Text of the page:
Monday, 6 June 2011

Tutorial: Organising Your Digital Stash

Hello Peeps! Katharyn here, from Brine Design. Today I'm going to tell you a bit about organising your digital stash, and I bet I get tons of feedback from people who do it differently!! LOL! There are thousands of different methods and I've only got limited space to present them to you, so I've chosen just a few that might help you out. You'd better go grab your coffee now, because this is a bit lengthy!



Time to Get This Stuff Sorted
By Katharyn Brine
Credits: Papers – Brine Design; Elements - Katie Pertiet (file system & library cards, safety pin tag, chrome button alpha, stacked frames), Brine Design (notecard, ribbon, paisley chipboard heart), Connie Prince (concertina floret, string, pointer sticker), Vinnie Pearce (silk flower recoloured),  Cinzia Loosemore (paper clipper), Mindy Terasawa (paint splat), Michelle Underwood (ticket), Carrie Stevens (glass dots), Shabby Princess (string flower), Pattie Knox (staple). Font – Teacher’s Pet. Software – Adobe Photoshop Elements 6 and ACDSee Photo Manager 2009.

Just like traditional paper scrapping, it’s important to organise your digital scrapbook supplies so you know: 1. what you’ve got; and 2. where to find them. You can feel pretty silly going about your downloads only to find you’ve re-purchased something you’ve already got! It’s worse still to be deep within your creative zone busily making a page, when you discover you can’t find that awesome element you wanted to use, because it’s lost amongst copious amounts of digital folders somewhere on your computer drive. It can turn a 30-minute layout into a 3-hour layout that never gets finished. To speed up your productivity during your valuable, precious scrapping time, there are benefits to keeping everything consistently organised.
There are a few different ways to go about this, depending on your scrapping method, time and budget. There is no right or wrong way to do this – and you will probably try a few systems before you find one that works for you. But the first thing I’d do is sort out where you are going to save your scrap supplies, ie. a specific external hard drive, separate/with your photos, and what program you are going to use to “sort” them, if any.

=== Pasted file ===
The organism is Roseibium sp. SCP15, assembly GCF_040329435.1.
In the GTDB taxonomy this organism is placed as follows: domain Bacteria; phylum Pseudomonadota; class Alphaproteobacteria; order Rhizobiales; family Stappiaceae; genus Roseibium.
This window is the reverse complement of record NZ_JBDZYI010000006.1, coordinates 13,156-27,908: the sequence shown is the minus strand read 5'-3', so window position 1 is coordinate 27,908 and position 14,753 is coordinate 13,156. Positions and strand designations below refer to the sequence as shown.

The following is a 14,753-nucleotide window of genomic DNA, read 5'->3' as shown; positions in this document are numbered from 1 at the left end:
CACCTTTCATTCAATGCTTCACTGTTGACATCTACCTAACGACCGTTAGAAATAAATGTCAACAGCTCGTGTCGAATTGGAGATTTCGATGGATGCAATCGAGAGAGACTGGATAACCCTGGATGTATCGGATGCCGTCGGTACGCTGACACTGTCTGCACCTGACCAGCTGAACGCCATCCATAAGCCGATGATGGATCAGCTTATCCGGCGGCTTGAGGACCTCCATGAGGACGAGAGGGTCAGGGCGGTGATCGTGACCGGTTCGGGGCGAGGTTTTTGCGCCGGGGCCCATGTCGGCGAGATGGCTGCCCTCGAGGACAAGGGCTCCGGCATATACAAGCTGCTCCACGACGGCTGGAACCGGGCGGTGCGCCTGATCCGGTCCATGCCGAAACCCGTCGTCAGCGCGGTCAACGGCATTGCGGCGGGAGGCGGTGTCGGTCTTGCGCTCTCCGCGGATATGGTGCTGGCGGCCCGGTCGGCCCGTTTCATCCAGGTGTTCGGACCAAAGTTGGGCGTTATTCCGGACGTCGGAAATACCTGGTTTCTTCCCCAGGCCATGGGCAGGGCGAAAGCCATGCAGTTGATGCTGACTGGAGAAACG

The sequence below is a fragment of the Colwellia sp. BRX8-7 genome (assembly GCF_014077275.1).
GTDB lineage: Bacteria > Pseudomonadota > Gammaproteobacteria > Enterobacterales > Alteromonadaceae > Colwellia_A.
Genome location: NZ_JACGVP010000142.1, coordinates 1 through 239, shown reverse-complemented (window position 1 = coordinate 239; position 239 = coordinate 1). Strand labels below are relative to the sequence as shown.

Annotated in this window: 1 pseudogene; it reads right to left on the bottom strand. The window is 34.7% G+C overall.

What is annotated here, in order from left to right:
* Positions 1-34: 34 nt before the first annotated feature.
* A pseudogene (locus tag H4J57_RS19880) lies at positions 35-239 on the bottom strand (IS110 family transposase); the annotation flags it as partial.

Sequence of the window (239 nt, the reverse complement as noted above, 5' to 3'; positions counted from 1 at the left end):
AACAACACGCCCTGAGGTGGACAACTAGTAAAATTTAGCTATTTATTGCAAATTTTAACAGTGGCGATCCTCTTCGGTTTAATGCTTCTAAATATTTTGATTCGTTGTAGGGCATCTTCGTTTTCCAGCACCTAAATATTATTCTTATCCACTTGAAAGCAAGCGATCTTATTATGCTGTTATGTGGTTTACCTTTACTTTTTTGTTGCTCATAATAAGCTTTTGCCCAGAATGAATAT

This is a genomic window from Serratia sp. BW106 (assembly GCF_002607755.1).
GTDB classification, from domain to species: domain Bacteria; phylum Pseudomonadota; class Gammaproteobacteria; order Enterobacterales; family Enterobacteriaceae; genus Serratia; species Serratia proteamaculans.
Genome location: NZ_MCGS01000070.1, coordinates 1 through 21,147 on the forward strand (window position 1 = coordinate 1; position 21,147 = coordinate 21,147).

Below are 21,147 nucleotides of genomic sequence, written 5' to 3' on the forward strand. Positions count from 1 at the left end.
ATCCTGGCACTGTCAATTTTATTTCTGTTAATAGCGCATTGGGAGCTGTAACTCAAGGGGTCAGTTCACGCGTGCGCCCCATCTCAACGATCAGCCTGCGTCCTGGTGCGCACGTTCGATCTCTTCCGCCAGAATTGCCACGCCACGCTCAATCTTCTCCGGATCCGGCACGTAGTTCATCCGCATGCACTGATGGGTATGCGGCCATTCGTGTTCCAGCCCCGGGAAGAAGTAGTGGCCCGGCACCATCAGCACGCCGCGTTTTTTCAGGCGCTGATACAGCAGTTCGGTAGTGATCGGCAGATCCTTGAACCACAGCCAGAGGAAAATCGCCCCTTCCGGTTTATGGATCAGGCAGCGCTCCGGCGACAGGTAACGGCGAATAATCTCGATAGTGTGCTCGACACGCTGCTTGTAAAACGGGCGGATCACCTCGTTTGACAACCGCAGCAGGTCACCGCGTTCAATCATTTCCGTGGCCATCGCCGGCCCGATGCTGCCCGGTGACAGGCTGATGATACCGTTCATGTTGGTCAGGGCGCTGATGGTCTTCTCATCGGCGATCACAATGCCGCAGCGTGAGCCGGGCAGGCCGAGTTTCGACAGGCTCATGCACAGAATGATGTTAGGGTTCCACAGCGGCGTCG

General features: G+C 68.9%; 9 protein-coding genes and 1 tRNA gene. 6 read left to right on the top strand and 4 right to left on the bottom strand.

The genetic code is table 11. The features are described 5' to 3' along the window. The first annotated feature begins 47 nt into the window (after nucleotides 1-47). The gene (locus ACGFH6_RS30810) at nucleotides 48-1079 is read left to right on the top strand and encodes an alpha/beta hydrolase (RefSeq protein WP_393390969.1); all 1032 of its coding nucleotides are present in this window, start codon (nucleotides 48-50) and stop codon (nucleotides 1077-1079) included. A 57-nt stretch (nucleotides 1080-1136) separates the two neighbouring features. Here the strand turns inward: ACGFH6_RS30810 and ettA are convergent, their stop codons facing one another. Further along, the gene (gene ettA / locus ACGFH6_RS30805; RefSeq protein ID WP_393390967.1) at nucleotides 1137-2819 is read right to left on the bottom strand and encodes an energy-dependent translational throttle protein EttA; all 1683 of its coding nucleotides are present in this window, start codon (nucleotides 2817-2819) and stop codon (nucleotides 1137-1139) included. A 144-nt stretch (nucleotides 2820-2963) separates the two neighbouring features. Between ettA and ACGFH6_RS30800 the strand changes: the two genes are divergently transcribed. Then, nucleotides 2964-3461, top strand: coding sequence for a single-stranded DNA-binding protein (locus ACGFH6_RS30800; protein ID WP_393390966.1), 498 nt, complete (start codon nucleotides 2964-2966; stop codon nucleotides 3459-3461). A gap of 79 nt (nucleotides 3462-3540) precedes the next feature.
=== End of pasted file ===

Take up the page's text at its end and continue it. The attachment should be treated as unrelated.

Method One: Manually finding the files exactly where you saved them in the folder you downloaded them in. If you are a visual person and inspired by more than just the name of the kit, you will need to view them as thumbnails (View > Thumbnail). Not all files will be visible (they will just show a “PSD” icon, for example) from outside Photoshop. Not all designers place their kits into folders before zipping, so you may need to create folders yourself, if you don’t want loose files all over the place. I do not recommend this method because you will be a lot slower at finding stuff than your computer is. Especially when your stash reaches a healthy 500GB! Yes, errr... it happens.




Method Two: Building an ongoing catalogue of the items you’ve downloaded, sorting and “tagging” into categories that are appropriate for your style of scrapping. To do this, you will need to become really familiar with your particular photo browser, or go out and purchase yourself a software program specifically designed with digital scrapbookers in mind. I’m talking about ACDSee, iPhoto, Adobe Bridge, Picasa, or Shoebox. I currently use ACDSee. This type of program allows you to search by keywords, file size, file type, designer, last time used, chronological order, and more. Sorting by file size means it automatically puts previews up the top, papers in the middle and elements at the bottom. Very convenient. You can adjust the size of your preview thumbnail. You can change the background colour of your thumbnails so white items show up better on screen when you’re browsing through your stash. These programs can also extract a multitude of zip files at once.